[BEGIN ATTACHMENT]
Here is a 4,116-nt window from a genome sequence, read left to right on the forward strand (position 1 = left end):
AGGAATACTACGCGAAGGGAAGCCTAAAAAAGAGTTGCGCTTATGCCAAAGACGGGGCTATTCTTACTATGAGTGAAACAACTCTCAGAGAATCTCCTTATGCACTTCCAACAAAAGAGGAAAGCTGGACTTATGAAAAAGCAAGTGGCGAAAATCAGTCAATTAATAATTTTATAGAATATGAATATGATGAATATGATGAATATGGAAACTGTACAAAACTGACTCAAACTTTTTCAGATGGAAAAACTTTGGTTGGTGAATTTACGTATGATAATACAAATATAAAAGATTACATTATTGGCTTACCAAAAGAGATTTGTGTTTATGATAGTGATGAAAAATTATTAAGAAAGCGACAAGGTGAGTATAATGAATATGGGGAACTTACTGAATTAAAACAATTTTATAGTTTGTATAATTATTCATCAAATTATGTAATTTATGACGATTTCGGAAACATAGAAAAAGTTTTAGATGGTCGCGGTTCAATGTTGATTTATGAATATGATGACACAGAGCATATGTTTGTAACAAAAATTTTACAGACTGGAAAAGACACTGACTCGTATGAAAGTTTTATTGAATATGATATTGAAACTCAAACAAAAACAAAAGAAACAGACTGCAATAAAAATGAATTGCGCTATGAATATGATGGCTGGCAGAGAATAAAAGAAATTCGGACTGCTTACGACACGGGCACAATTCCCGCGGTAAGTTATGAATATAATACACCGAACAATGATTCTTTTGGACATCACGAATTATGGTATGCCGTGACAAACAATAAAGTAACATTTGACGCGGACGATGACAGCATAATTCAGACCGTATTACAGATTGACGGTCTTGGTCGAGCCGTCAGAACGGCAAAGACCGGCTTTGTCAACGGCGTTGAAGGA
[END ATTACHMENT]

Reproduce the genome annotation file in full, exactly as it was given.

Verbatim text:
Here is a 4,116-nt window from a genome sequence, read left to right on the forward strand (position 1 = left end):
AGGAATACTACGCGAAGGGAAGCCTAAAAAAGAGTTGCGCTTATGCCAAAGACGGGGCTATTCTTACTATGAGTGAAACAACTCTCAGAGAATCTCCTTATGCACTTCCAACAAAAGAGGAAAGCTGGACTTATGAAAAAGCAAGTGGCGAAAATCAGTCAATTAATAATTTTATAGAATATGAATATGATGAATATGATGAATATGGAAACTGTACAAAACTGACTCAAACTTTTTCAGATGGAAAAACTTTGGTTGGTGAATTTACGTATGATAATACAAATATAAAAGATTACATTATTGGCTTACCAAAAGAGATTTGTGTTTATGATAGTGATGAAAAATTATTAAGAAAGCGACAAGGTGAGTATAATGAATATGGGGAACTTACTGAATTAAAACAATTTTATAGTTTGTATAATTATTCATCAAATTATGTAATTTATGACGATTTCGGAAACATAGAAAAAGTTTTAGATGGTCGCGGTTCAATGTTGATTTATGAATATGATGACACAGAGCATATGTTTGTAACAAAAATTTTACAGACTGGAAAAGACACTGACTCGTATGAAAGTTTTATTGAATATGATATTGAAACTCAAACAAAAACAAAAGAAACAGACTGCAATAAAAATGAATTGCGCTATGAATATGATGGCTGGCAGAGAATAAAAGAAATTCGGACTGCTTACGACACGGGCACAATTCCCGCGGTAAGTTATGAATATAATACACCGAACAATGATTCTTTTGGACATCACGAATTATGGTATGCCGTGACAAACAATAAAGTAACATTTGACGCGGACGATGACAGCATAATTCAGACCGTATTACAGATTGACGGTCTTGGTCGAGCCGTCAGAACGGCAAAGACCGGCTTTGTCAACGGCGTTGAAGGA